More than 100 officers and staff from Gloucestershire Constabulary relied on food vouchers last week, according to the chair of the local police federation.
Steve James, chair of the Gloucestershire Police Federation, revealed in a tweet that 120 vouchers had been given out in three days.
He said: “Our force was able to obtain a number of food vouchers to help officers and staff struggling to make ends meet.
“Last week we gave out over 120 in three days.
“120 officers/staff who needed food vouchers to get by. In three days.
“A further 50 requests by Monday morning… #PayOurPolice”
A spokesperson for Gloucestershire Police said: “It is a shame anyone has to use food vouchers or foodbanks but, as our workforce reflects society, it is inevitable some of our staff will be affected.
“In line with other employers and as part of our supportive leadership and wellbeing approach, we wanted to do the right thing and support staff during this difficult time, which is why we made this offer.
“We asked staff most in need to come forward, such as those who have experienced unexpected costs, a significant change in personal circumstances or difficulties accessing foodbanks due to shift patterns.
“Police officer and staff pay awards are negotiated nationally but officers and staff are entitled to a fair pay rise, particularly in light of the work they have done alongside other emergency workers during the response to Covid.”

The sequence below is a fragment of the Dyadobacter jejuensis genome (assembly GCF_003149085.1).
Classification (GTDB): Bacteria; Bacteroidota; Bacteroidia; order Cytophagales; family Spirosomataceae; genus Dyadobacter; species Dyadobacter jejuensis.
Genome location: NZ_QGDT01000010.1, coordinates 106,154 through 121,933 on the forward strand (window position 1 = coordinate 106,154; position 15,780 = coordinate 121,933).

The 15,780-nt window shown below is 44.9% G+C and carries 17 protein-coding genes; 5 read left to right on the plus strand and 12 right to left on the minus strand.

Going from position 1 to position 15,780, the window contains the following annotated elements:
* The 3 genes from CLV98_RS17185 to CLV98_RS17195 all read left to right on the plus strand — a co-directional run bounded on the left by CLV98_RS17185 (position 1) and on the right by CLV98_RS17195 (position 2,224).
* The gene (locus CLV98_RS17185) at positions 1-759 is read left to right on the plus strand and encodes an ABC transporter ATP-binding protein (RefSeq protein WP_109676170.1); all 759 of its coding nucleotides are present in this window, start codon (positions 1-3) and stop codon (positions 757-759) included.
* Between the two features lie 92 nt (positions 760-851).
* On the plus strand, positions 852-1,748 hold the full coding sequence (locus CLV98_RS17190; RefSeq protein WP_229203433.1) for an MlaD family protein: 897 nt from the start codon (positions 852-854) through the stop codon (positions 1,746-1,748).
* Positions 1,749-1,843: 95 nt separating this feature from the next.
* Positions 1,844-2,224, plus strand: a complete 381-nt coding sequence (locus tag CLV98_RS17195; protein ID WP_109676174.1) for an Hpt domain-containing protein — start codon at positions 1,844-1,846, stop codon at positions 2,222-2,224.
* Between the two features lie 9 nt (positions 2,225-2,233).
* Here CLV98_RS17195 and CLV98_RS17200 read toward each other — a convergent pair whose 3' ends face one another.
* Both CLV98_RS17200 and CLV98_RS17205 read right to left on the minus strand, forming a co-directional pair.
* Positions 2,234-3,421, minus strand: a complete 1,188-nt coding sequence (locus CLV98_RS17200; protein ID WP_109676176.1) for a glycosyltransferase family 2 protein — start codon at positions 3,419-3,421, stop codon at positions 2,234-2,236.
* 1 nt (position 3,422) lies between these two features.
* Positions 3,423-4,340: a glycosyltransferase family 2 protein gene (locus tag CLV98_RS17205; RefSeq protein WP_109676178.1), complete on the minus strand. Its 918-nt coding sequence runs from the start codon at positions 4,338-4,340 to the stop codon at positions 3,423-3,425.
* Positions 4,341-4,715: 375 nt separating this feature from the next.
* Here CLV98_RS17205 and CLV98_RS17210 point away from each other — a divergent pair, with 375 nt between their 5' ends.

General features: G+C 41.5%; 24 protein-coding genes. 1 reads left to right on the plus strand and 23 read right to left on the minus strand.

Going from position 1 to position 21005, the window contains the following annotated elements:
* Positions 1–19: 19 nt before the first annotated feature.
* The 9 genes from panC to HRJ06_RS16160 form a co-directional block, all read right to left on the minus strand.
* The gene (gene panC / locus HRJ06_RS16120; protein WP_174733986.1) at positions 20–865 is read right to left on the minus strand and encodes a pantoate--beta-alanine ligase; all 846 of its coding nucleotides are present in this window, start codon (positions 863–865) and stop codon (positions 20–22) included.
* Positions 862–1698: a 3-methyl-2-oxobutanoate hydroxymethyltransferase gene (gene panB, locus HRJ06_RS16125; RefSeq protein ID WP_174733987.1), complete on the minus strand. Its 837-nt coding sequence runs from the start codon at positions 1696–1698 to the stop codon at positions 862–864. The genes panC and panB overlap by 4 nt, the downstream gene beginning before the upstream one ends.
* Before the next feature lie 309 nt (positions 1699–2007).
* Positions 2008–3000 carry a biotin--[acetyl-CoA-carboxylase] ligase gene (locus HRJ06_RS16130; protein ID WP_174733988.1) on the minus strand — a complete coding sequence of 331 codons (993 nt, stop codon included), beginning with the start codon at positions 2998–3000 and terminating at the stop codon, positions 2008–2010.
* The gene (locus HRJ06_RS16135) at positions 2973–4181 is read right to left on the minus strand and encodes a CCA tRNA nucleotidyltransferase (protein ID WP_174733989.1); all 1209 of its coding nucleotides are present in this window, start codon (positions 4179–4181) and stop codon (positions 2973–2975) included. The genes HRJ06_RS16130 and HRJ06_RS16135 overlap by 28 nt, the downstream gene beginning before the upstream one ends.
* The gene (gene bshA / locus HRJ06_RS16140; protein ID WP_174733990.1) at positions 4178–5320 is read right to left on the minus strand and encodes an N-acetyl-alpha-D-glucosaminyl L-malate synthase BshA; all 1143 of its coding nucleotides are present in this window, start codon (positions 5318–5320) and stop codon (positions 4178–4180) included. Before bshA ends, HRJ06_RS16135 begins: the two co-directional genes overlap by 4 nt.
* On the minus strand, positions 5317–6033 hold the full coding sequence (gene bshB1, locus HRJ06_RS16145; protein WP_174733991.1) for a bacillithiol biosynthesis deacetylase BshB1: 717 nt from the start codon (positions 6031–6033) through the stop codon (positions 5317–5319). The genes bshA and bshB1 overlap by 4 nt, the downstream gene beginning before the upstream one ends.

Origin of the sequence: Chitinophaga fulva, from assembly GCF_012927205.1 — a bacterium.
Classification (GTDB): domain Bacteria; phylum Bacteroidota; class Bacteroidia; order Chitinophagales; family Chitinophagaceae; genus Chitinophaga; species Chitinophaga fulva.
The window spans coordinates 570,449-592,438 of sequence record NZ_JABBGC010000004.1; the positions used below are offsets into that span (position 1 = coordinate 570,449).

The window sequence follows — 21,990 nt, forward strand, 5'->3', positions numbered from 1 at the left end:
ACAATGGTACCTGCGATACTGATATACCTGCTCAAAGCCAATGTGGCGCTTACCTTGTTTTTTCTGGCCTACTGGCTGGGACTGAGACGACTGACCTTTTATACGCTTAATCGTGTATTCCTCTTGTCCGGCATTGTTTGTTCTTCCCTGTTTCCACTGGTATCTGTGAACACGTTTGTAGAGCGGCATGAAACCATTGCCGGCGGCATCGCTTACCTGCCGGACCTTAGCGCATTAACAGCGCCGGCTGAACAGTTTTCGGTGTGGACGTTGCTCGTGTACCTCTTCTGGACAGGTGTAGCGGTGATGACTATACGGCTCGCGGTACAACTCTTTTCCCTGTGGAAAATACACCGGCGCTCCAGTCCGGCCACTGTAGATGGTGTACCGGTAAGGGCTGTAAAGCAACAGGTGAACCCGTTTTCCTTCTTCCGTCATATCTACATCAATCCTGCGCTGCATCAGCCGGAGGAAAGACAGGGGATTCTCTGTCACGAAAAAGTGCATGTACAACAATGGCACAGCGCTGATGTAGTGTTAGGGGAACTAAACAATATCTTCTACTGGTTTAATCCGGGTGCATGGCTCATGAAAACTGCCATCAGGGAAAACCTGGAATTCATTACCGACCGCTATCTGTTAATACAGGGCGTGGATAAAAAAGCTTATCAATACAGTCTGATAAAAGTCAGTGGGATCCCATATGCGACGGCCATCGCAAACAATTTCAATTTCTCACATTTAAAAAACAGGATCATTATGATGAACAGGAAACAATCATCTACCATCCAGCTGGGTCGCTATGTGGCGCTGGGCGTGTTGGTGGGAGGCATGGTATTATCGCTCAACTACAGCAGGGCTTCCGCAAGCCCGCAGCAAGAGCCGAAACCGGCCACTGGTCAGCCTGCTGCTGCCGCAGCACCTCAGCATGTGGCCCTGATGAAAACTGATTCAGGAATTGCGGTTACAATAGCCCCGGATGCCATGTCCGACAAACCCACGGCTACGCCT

Home secretary Priti Patel was last month told to ‘put her money where her mouth is’ when she was confronted by police over concerns about pay.
At the Police Federation annual conference she was told officers across the country were using foodbanks.
Last year the federation withdrew from the Police Remuneration Review Body, an independent system that sets salaries, after outrage over the Government’s decision to freeze pay for officers who earn more than £24,000.
By contrast, NHS staff were given a three per cent increase and firefighters and local government workers a 1.5 per cent rise.
In a Police Federation survey last year, 92 per cent of respondents from Gloucestershire Constabulary said they did not feel they are paid fairly for the stresses and strains they have within their job.
Ms Patel said that pay and conditions was something she was “committed” to working with the Federation on.
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